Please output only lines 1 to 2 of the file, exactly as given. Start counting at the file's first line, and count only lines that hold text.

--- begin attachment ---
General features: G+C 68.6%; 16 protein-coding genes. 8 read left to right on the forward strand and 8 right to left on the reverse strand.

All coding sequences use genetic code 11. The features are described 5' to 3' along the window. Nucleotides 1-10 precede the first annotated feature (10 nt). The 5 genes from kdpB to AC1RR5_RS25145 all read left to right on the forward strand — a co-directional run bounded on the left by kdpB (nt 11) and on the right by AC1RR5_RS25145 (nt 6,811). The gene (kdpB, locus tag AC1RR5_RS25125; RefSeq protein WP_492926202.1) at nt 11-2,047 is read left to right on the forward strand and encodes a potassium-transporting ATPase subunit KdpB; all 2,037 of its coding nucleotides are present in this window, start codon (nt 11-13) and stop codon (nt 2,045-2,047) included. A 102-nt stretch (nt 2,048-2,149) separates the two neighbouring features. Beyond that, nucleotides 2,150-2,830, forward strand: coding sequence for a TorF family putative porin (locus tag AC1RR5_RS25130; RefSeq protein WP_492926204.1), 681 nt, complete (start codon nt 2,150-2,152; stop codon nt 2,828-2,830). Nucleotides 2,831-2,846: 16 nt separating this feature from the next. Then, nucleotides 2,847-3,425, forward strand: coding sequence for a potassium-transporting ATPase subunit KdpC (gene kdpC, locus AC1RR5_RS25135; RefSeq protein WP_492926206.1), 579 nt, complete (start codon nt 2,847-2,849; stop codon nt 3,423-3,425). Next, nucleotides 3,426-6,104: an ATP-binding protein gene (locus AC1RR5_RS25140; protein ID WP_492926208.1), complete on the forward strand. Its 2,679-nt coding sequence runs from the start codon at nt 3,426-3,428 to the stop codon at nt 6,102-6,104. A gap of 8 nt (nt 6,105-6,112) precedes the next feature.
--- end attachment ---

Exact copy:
General features: G+C 68.6%; 16 protein-coding genes. 8 read left to right on the forward strand and 8 right to left on the reverse strand.

All coding sequences use genetic code 11. The features are described 5' to 3' along the window. Nucleotides 1-10 precede the first annotated feature (10 nt). The 5 genes from kdpB to AC1RR5_RS25145 all read left to right on the forward strand — a co-directional run bounded on the left by kdpB (nt 11) and on the right by AC1RR5_RS25145 (nt 6,811). The gene (kdpB, locus tag AC1RR5_RS25125; RefSeq protein WP_492926202.1) at nt 11-2,047 is read left to right on the forward strand and encodes a potassium-transporting ATPase subunit KdpB; all 2,037 of its coding nucleotides are present in this window, start codon (nt 11-13) and stop codon (nt 2,045-2,047) included. A 102-nt stretch (nt 2,048-2,149) separates the two neighbouring features. Beyond that, nucleotides 2,150-2,830, forward strand: coding sequence for a TorF family putative porin (locus tag AC1RR5_RS25130; RefSeq protein WP_492926204.1), 681 nt, complete (start codon nt 2,150-2,152; stop codon nt 2,828-2,830). Nucleotides 2,831-2,846: 16 nt separating this feature from the next. Then, nucleotides 2,847-3,425, forward strand: coding sequence for a potassium-transporting ATPase subunit KdpC (gene kdpC, locus AC1RR5_RS25135; RefSeq protein WP_492926206.1), 579 nt, complete (start codon nt 2,847-2,849; stop codon nt 3,423-3,425). Next, nucleotides 3,426-6,104: an ATP-binding protein gene (locus AC1RR5_RS25140; protein ID WP_492926208.1), complete on the forward strand. Its 2,679-nt coding sequence runs from the start codon at nt 3,426-3,428 to the stop codon at nt 6,102-6,104. A gap of 8 nt (nt 6,105-6,112) precedes the next feature.